ME Seminar

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Particle and Flow Manipulation via Electrokinetics in Micro/Nano-fluidics

Various particle manipulations including enrichment, movement, trapping, separation, and focusing by floating electrodes attached to the bottom wall of a straight microchannel under an imposed DC electric field have been experimentally demonstrated. In contrast to a dielectric microchannel possessing a nearly uniform surface charge, the metal strip (floating electrode) is polarized under the imposed electric field, resulting in a non-uniform distribution of the induced surface charge with a zero net surface charge along the floating electrode’s surface, and accordingly induced-charge electroosmotic flow near the metal strip. The induced induced-charge electroosmotic flow can be regulated by controlling the strength of the imposed electric field and affects both the hydrodynamic field and the particle’s motion. By using a single floating electrode, charged particles could be locally concentrated in a section of the channel or in an endreservoir and move toward either the anode or the cathode by controlling the strength of the imposed electric field. By using double floating electrodes, negatively charged particles could be concentrated between the floating electrodes, subsequently squeezed to a stream flowing in the center region of the microchannel toward the cathodic reservoir, which can be used to focus particles. After observing that particle enrichment and reversal of motion naturally occurs by using a single floating electrode, local control electrodes around floating electrodes have been added and the concentration, motion, and position of the concentrated particles in microfluidic channels have been controlled.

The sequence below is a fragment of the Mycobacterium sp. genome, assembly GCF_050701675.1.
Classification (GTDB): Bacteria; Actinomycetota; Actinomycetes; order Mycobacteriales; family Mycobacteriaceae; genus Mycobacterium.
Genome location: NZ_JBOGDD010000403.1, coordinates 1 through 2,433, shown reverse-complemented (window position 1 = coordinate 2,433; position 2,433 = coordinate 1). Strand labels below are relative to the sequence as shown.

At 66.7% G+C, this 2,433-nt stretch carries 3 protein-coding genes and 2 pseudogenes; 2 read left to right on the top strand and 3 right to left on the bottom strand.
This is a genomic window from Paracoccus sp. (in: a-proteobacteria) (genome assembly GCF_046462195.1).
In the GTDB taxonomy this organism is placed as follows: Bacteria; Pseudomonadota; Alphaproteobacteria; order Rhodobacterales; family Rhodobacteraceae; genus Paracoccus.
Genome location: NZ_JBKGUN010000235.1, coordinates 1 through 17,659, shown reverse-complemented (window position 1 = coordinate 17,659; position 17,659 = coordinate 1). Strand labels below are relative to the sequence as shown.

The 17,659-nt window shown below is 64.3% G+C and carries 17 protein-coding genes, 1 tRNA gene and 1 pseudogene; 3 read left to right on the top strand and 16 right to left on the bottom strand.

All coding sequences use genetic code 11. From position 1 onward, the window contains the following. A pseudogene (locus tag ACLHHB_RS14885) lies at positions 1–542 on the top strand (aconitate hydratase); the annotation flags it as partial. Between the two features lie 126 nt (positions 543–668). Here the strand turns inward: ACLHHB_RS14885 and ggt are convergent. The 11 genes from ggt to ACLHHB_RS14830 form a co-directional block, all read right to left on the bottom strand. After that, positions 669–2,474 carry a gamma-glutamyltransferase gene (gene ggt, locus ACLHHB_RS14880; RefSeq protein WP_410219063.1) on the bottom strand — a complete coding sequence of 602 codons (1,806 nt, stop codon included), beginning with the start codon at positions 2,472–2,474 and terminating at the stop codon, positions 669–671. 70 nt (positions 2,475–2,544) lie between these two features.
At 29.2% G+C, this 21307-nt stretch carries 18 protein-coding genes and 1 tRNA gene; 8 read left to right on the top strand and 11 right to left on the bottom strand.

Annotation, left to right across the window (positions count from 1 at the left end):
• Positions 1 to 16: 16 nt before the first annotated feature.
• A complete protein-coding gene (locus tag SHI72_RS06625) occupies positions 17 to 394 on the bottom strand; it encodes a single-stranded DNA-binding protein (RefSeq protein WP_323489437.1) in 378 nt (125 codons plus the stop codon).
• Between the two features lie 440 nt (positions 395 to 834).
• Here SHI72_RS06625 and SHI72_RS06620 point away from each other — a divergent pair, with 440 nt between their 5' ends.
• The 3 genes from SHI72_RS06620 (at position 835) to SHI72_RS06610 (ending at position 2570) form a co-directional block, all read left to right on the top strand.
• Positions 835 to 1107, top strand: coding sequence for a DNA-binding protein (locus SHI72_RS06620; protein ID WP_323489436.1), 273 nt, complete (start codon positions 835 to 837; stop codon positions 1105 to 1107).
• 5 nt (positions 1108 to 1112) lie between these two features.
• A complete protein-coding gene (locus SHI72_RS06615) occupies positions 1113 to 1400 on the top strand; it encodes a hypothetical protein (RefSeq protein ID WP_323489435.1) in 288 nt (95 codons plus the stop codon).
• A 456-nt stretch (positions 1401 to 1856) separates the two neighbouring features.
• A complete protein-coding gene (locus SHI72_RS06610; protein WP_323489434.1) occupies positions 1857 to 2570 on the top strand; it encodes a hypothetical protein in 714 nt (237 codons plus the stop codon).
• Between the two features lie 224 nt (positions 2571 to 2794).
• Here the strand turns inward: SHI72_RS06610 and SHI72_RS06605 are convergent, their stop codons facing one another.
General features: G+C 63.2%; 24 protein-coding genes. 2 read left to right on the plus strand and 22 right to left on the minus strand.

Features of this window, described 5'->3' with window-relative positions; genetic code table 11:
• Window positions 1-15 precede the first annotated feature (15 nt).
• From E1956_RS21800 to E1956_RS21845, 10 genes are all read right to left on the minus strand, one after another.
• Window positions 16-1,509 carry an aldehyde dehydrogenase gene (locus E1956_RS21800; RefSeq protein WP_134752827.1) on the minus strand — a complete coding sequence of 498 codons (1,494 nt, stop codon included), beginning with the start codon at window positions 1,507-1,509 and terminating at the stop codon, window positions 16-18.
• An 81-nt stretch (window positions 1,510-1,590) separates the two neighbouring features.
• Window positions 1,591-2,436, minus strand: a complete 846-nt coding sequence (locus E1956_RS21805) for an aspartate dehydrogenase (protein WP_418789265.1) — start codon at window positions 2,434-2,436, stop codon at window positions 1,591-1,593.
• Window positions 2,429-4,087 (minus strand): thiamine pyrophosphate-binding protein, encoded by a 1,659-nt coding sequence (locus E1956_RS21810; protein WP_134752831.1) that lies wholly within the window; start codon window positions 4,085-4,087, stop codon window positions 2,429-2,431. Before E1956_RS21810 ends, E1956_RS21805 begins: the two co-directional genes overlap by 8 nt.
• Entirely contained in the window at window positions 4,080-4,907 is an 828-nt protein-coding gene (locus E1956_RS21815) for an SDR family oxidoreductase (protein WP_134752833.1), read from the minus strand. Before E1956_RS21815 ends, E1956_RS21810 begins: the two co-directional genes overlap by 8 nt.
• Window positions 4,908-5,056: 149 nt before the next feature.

Then a low-voltage electroosmotic (EO) micropump based on an anodic aluminum oxide (AAO) nano-porous membrane with platinum electrodes coated on both sides has been designed, fabricated, tested, and analyzed. The maximum flow rate of 0.074 ml min-1 V-1 cm-2 for a membrane with porosity of 0.65 was obtained. A theoretical model, considering the head loss along the entire EO micropump system and the finite electrical double layer (EDL) effect on the flow rate, is developed for the first time to analyze the performance of the EO micropump. The resulting flow rate increases with increasing porosity of the porous membrane and the ratio of the radius of the nanopore to the Debye length.

Eren Yalcin, Ph.D 

Sinan Eren Yalcin obtained his Ph.D. degree from Old Dominion University, Norfolk, VA, USA in May 2011. After graduation he worked as a post-doctoral research associate around 2 years at RWTH Aachen University in Germany. From December 2012, he is working at Ozyegin University at BSH funded project titled ‘Synthesis, Characterization and use of Nanofluids for Refrigeration Applications’. His research interests include experimental micro/nano-fluidics, electrokinetics, Lab on a Chip devices, diffusion coefficient measurements via microfluidics, and heat transfer enhancement via nanorefrigerants.